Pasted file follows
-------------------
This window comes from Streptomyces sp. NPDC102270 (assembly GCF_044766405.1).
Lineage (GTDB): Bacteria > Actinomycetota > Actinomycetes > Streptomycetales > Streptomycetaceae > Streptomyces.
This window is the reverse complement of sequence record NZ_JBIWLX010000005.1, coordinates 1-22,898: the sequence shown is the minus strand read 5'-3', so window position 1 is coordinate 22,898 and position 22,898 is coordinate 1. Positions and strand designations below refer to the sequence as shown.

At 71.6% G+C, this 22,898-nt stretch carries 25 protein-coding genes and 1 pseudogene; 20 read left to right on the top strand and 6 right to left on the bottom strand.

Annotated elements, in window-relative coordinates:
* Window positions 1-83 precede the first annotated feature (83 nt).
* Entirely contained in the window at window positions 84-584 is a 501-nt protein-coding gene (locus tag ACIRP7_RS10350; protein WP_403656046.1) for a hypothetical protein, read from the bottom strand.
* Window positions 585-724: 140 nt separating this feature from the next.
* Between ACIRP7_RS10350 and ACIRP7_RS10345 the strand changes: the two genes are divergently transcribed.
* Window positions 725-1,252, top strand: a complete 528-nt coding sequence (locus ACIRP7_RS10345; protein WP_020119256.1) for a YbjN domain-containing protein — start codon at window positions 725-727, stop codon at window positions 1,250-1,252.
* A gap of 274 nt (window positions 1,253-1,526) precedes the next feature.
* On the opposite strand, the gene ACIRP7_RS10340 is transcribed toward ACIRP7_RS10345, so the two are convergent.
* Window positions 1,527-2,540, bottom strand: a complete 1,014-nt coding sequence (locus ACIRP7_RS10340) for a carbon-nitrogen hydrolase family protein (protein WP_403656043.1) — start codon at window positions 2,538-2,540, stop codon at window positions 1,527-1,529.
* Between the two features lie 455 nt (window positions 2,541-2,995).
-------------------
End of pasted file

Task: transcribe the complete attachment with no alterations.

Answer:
This window comes from Streptomyces sp. NPDC102270 (assembly GCF_044766405.1).
Lineage (GTDB): Bacteria > Actinomycetota > Actinomycetes > Streptomycetales > Streptomycetaceae > Streptomyces.
This window is the reverse complement of sequence record NZ_JBIWLX010000005.1, coordinates 1-22,898: the sequence shown is the minus strand read 5'-3', so window position 1 is coordinate 22,898 and position 22,898 is coordinate 1. Positions and strand designations below refer to the sequence as shown.

At 71.6% G+C, this 22,898-nt stretch carries 25 protein-coding genes and 1 pseudogene; 20 read left to right on the top strand and 6 right to left on the bottom strand.

Annotated elements, in window-relative coordinates:
* Window positions 1-83 precede the first annotated feature (83 nt).
* Entirely contained in the window at window positions 84-584 is a 501-nt protein-coding gene (locus tag ACIRP7_RS10350; protein WP_403656046.1) for a hypothetical protein, read from the bottom strand.
* Window positions 585-724: 140 nt separating this feature from the next.
* Between ACIRP7_RS10350 and ACIRP7_RS10345 the strand changes: the two genes are divergently transcribed.
* Window positions 725-1,252, top strand: a complete 528-nt coding sequence (locus ACIRP7_RS10345; protein WP_020119256.1) for a YbjN domain-containing protein — start codon at window positions 725-727, stop codon at window positions 1,250-1,252.
* A gap of 274 nt (window positions 1,253-1,526) precedes the next feature.
* On the opposite strand, the gene ACIRP7_RS10340 is transcribed toward ACIRP7_RS10345, so the two are convergent.
* Window positions 1,527-2,540, bottom strand: a complete 1,014-nt coding sequence (locus ACIRP7_RS10340) for a carbon-nitrogen hydrolase family protein (protein WP_403656043.1) — start codon at window positions 2,538-2,540, stop codon at window positions 1,527-1,529.
* Between the two features lie 455 nt (window positions 2,541-2,995).